Protecting Latin America’s Largest Freshwater Turtle at the Bolivia-Brazil Border

By Camila Ferrara & German Forero-Medina | January 10, 2022

The sandbanks of Guaporé/Itenéz River represent the most important nesting area for the Giant South American River Turtle, with the largest known population. Photo credit: Camila Ferrara/WCS.

During September and November of this year, over 80,000 females of the Giant South American River Turtle (Podocnemis expansa) arrived on the sand banks of the Guaporé River, along the Bolivia-Brazil border, to nest. This is the largest concentration of individuals from this species and quite likely the largest such concentration of all freshwater turtle species globally.

The mass nesting is a wonder of nature and an essential process for the ecology of this incredible river. The hundreds of thousands of hatchlings produce food and biomass for other aquatic and terrestrial species while contributing to the river’s food chain. During November and December, hundreds of thousands of hatchlings emerge free, searching for the river waters.

P. expansa is one of the most threatened species in the Amazon. Once counted in the millions across the tributaries of the Orinoco and Amazon, its populations have been drastically reduced because of historical overharvest for oil, meat, and trade.

During November and December, hundreds of thousands of hatchlings emerge free, searching for the river waters. Video: Camila Ferrara/WCS.

The sandbanks of Guaporé/Itenéz River currently represent the most important nesting area for this species and contain the largest known population in the world. The Guaporé/Iténez River is located in the Brazil-Bolivia border and turtles nest in sandbanks on both sides of the divide.

In 1999, the NGO Ecovale started a conservation program to protect P. expansa nesting beaches of both countries in the region in coordination with the Versalles community, which also develops its own conservation activities for the species in Bolivia.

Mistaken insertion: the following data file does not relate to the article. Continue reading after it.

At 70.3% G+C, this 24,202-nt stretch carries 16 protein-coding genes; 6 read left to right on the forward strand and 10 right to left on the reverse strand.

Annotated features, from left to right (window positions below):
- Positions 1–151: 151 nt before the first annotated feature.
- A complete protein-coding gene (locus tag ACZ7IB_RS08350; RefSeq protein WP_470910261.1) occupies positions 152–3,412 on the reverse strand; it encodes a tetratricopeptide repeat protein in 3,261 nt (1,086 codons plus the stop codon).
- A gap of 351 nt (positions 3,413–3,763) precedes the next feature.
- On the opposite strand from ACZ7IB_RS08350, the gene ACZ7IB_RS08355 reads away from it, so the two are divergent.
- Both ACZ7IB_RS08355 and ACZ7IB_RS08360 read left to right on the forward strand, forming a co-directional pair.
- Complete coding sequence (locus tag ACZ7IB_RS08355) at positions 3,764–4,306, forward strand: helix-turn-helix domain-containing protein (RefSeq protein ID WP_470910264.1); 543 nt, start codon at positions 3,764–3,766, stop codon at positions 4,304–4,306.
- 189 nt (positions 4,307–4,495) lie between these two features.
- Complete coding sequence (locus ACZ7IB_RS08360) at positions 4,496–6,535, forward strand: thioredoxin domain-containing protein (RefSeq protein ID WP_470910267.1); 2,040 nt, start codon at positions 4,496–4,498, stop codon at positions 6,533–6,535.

WCS (Wildlife Conservation Society) is combining the efforts of its country programs in Bolivia and Brazil to develop a coordinated multi-national push to conserve this key population of the species. Challenges include the long distance from the reproductive sandbanks to the nearest cities, the lack of stable funding, and the political complications stemming from a population located on the border of two countries that each have different policies.

WCS is combining the efforts of its country programs in Bolivia and Brazil to develop a coordinated multi-national push to conserve this key population of the species. Photo credit: Camila Ferrara/WCS.

Because of the area’s importance for P. expansa and its geographical location, WCS intends to strengthen and support long-term conservation of the species in the broader Amazon and Orinoco basins. We are working with the Ecovale, Versalles community in Bolivia, environmental agencies from both countries, and local people.

We are also developing an “Action Plan” and guidelines with protocols to protect, monitor, and manage nesting sites, hatchlings, and adult females — as well to implement new technologies for a better estimation of the number of nesting females. With these actions, we hope to ensure the continued health of this special turtle and its role in its riverine ecosystem for years to come.

Camila Ferrara is an Aquatic Ecologist with the Brazil Program at WCS (Wildlife Conservation Society). German Forero-Medina is Science and Species Director for WCS Colombia.